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United States Department of Agriculture

Agricultural Research Service

Hot Research Topics 2010

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A collection of articles from Agricultural Research magazine featuring research conducted at the Henry A. Wallace Beltsville Agricultural Research Center.
Agricultural Research is the U.S. Department of Agriculture's science magazine, published monthly by the Agricultural Research Service and also available electronically.

Agricultural Research Service Information Staff's Image Gallery - a complimentary source of high quality digital photographs


Systematics & Collections

Cotton Leaves, Bolls, and Seeds, photo by Peggy Greb Plant Germplasm, Preserving Diversity, Insuring Our Future - If it were a museum, chances are it would be better known. But the U.S. National Plant Germplasm System (NPGS) is a vital network of genebanks where plants from around the world are curated, propagated, analyzed, and distributed for scientific use.

Most of the 511,000 samples, or accessions, of seeds, tissues, and whole plants are not on public display. They are kept at more than 20 Agricultural Research Service genebanks, many of which receive additional support from universities and state agricultural experiment stations.
Agricultural Research magazine, January 2010 Complete Article



Collections manager Erin McCray and mycologist David Farr, photo by Peggy Greb Marvelous Microbe Collections Accelerate Discoveries To Protect People, Plants—and More! - The U.S. National Fungus Collections and the National Rhizobium Germplasm Resource Collection are located at the Beltsville Agricultural Research Center. With more than 1 million dried specimens, the fungus collections are the largest of their kind. Scientists worldwide use them as a reference, and specimens are loaned for research projects.

The Rhizobium collection provides a germplasm resource for industry to use in manufacturing inoculants and for researchers to use in investigating symbiosis and nitrogen fixation.
Agricultural Research magazine, January 2010 Complete Article



Eric Hoberg, chief curator of the U.S. National Parasite Collection, photo by Peggy Greb Archiving Parasites and Protozoa for Research, Diagnoses, and More - In the United States, parasitic infections contribute to losses of more than $2 billion annually in livestock alone. In turn, some parasites, like tapeworm, can infect humans who eat uncooked or undercooked beef or pork.

Fortunately, ARS maintains archival collections of parasites for research, identification, and diagnostic purposes, the vast majority of which are held at the U.S. National Parasite Collection (USNPC), which is curated by ARS zoologist Eric Hoberg.

Hoberg is with the Animal Parasitic Diseases Laboratory, which is part of the Henry A. Wallace Beltsville Agricultural Research Center in Beltsville, Maryland. The collection was established in 1892 and is among the largest parasite collections in the world.
Agricultural Research magazine, January 2010 Complete Article



Various Beetles, photo by Stephen Ausmus Our Invaluable Invertebrate Collections - Many people find insects annoying. But to researchers, understanding these creatures plays a significant role in protecting American agriculture. That’s why the Agricultural Research Service maintains invertebrate collections all over the United States.

Scientists use the invertebrate systematics collections, which are composed of preserved dead specimens, to help identify and verify insects and mites that are of economic importance and are used in research.
Agricultural Research magazine, January 2010 Complete Article




Historical Perspective

Administrative Building BARC, photo by Jim Plaskowitz Forum—At BARC, We’ve Only Just Begun - There’s an easy way to keep an eye on what we’re up to at the Beltsville Agricultural Research Center (BARC) these days. The Agricultural Research Service has around 900 active, appropriated research projects across the country, and a detailed description of each project is posted on the ARS website. And according to the in-house database we use for tracking our work, about 250 BARC researchers are either heading up or collaborating with more than 100 of these projects.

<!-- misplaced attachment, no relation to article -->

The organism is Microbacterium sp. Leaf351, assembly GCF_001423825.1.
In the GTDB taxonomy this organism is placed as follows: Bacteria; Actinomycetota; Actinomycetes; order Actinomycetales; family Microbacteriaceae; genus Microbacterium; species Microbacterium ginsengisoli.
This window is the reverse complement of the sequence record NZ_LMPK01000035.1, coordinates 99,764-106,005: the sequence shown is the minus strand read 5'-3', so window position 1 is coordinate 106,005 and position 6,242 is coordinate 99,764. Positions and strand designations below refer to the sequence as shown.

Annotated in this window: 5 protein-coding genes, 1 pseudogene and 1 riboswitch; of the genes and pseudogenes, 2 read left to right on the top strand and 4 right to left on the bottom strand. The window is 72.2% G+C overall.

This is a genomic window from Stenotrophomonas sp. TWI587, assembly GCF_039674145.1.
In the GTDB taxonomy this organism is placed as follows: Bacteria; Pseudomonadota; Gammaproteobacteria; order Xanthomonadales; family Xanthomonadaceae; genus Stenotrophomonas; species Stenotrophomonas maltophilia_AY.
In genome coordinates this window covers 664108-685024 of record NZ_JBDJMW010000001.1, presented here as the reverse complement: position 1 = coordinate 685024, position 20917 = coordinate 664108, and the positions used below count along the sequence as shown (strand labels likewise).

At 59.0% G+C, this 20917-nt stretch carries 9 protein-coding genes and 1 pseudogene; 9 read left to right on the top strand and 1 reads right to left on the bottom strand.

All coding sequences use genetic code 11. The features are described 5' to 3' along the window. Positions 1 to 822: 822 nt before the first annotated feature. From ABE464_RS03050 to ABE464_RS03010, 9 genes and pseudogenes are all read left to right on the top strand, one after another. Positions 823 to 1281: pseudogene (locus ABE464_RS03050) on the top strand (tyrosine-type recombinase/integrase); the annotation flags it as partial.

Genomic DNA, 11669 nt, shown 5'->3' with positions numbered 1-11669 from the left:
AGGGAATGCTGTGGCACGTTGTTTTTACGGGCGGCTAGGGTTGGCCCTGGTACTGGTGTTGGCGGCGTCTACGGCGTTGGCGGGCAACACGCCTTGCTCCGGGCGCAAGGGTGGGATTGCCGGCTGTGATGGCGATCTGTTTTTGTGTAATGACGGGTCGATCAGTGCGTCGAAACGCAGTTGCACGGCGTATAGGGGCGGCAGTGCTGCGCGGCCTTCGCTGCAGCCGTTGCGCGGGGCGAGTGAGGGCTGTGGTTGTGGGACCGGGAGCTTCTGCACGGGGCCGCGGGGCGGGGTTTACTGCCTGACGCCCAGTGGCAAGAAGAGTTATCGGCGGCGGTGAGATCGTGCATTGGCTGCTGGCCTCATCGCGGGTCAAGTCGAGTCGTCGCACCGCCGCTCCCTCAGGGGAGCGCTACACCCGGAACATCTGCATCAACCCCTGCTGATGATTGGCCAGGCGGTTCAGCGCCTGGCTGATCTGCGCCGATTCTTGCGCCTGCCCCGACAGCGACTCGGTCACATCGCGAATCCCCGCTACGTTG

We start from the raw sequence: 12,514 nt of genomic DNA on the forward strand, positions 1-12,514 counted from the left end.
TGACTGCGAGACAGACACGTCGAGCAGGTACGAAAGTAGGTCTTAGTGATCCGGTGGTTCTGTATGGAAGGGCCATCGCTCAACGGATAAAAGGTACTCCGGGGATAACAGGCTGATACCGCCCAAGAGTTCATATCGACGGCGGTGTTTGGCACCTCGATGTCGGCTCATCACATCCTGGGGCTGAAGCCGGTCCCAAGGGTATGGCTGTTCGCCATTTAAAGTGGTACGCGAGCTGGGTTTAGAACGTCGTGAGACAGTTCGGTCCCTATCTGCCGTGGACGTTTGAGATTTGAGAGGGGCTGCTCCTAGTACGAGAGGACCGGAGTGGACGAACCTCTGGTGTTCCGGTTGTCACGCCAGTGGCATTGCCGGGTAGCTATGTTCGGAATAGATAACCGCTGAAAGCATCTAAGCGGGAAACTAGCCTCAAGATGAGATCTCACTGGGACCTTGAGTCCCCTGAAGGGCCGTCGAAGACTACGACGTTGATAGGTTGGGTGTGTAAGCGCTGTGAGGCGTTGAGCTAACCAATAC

Agricultural Research magazine, April 2010 Complete Article



BARC Entrance Sign, photo by Stephen Ausmus Celebrating 100 Years of Beltsville Agricultural Research - For the Henry A. Wallace Beltsville Agricultural Research Center (BARC), the year 2010 marks a significant moment in its history. The arrival of BARC’s 100th anniversary is a time to commemorate past research successes, celebrate current research efforts, and anticipate future endeavors.

But this celebration is not just for BARC alone; it’s a celebration for all of the Agricultural Research Service. You see, much of the research currently being conducted by ARS labs around the country originated at BARC.
Agricultural Research magazine, April 2010 Complete Article




Crop Diversity

Plant pathologist Talo Pastor-Corrales examines a bean cultivar, photo by Peggy Greb Help for the Common Bean: Genetic Solutions for Legume Problems - The common bean—which includes pinto, great northern, navy, black, kidney, and snap beans—is considered by many nutritionists to be a nearly perfect food because of its high protein content and low cost. But it is also susceptible to many diseases that reduce seed and pod quality and yields. Agricultural Research Service scientists from labs across the United States are playing major roles in finding solutions to what ails these legumes.
Agricultural Research magazine, May/June 2010 Complete Article



Kevin Conrad harvests cuttings of Chinese hemlock, Photo by Peggy Greb. Savinging America’s Hemlocks - Hemlocks are popular, graceful trees well known to gardeners and landscapers. Unlike the poisonous herb made famous by Shakespeare and Socrates that goes by the same name, hemlocks are nonpoisonous, shade-tolerant, evergreen trees widely planted in backyards, landscapes, and gardens.

Until recently, hemlocks have been very popular for landscape planting. But over the last few decades, the eastern and Carolina hemlocks have been under attack by a small sucking insect called the hemlock woolly adelgid (Adelges tsugae), or HWA. The insect, which is related to aphids, was accidently introduced from Asia and first observed in Virginia in 1951. It has since spread to forests and backyards in 17 eastern states, killing hemlock trees and devastating natural ecosystems.
Agricultural Research magazine, November 2010 Complete Article



fountain in a meadow, photo by Keith Weller Public Gardens and ARS Working Together in Plant Preservation - Have you ever wondered what you would do if your favorite landscape plant was threatened to near extinction by a pest or disease? Well, it has happened several times throughout history and continues today. The recent and potentially catastrophic infestation of the emerald ash borer (Agrilus planipennis) has threatened to destroy native ash trees. Currently, sudden oak death (Phytophthora ramorum) is attacking oak trees in the West and threatens to spread to the rest of the country.